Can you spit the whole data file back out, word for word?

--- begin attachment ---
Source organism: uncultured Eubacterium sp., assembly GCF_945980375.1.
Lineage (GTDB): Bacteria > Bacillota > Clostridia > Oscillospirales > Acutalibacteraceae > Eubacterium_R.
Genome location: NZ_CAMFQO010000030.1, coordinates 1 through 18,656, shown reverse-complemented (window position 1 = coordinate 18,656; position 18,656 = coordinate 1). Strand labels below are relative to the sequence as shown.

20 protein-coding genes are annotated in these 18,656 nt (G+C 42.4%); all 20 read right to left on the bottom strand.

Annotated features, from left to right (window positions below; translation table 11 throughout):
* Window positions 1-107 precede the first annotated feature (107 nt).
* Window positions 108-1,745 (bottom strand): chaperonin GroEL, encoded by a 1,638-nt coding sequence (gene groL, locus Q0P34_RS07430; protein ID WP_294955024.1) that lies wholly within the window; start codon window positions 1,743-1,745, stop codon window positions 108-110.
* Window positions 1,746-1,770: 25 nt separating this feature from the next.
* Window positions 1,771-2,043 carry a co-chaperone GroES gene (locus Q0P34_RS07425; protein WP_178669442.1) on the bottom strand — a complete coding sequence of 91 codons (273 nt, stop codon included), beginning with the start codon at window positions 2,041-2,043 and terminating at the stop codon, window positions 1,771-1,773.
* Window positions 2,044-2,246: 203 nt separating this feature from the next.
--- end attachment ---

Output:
Source organism: uncultured Eubacterium sp., assembly GCF_945980375.1.
Lineage (GTDB): Bacteria > Bacillota > Clostridia > Oscillospirales > Acutalibacteraceae > Eubacterium_R.
Genome location: NZ_CAMFQO010000030.1, coordinates 1 through 18,656, shown reverse-complemented (window position 1 = coordinate 18,656; position 18,656 = coordinate 1). Strand labels below are relative to the sequence as shown.

20 protein-coding genes are annotated in these 18,656 nt (G+C 42.4%); all 20 read right to left on the bottom strand.

Annotated features, from left to right (window positions below; translation table 11 throughout):
* Window positions 1-107 precede the first annotated feature (107 nt).
* Window positions 108-1,745 (bottom strand): chaperonin GroEL, encoded by a 1,638-nt coding sequence (gene groL, locus Q0P34_RS07430; protein ID WP_294955024.1) that lies wholly within the window; start codon window positions 1,743-1,745, stop codon window positions 108-110.
* Window positions 1,746-1,770: 25 nt separating this feature from the next.
* Window positions 1,771-2,043 carry a co-chaperone GroES gene (locus Q0P34_RS07425; protein WP_178669442.1) on the bottom strand — a complete coding sequence of 91 codons (273 nt, stop codon included), beginning with the start codon at window positions 2,041-2,043 and terminating at the stop codon, window positions 1,771-1,773.
* Window positions 2,044-2,246: 203 nt separating this feature from the next.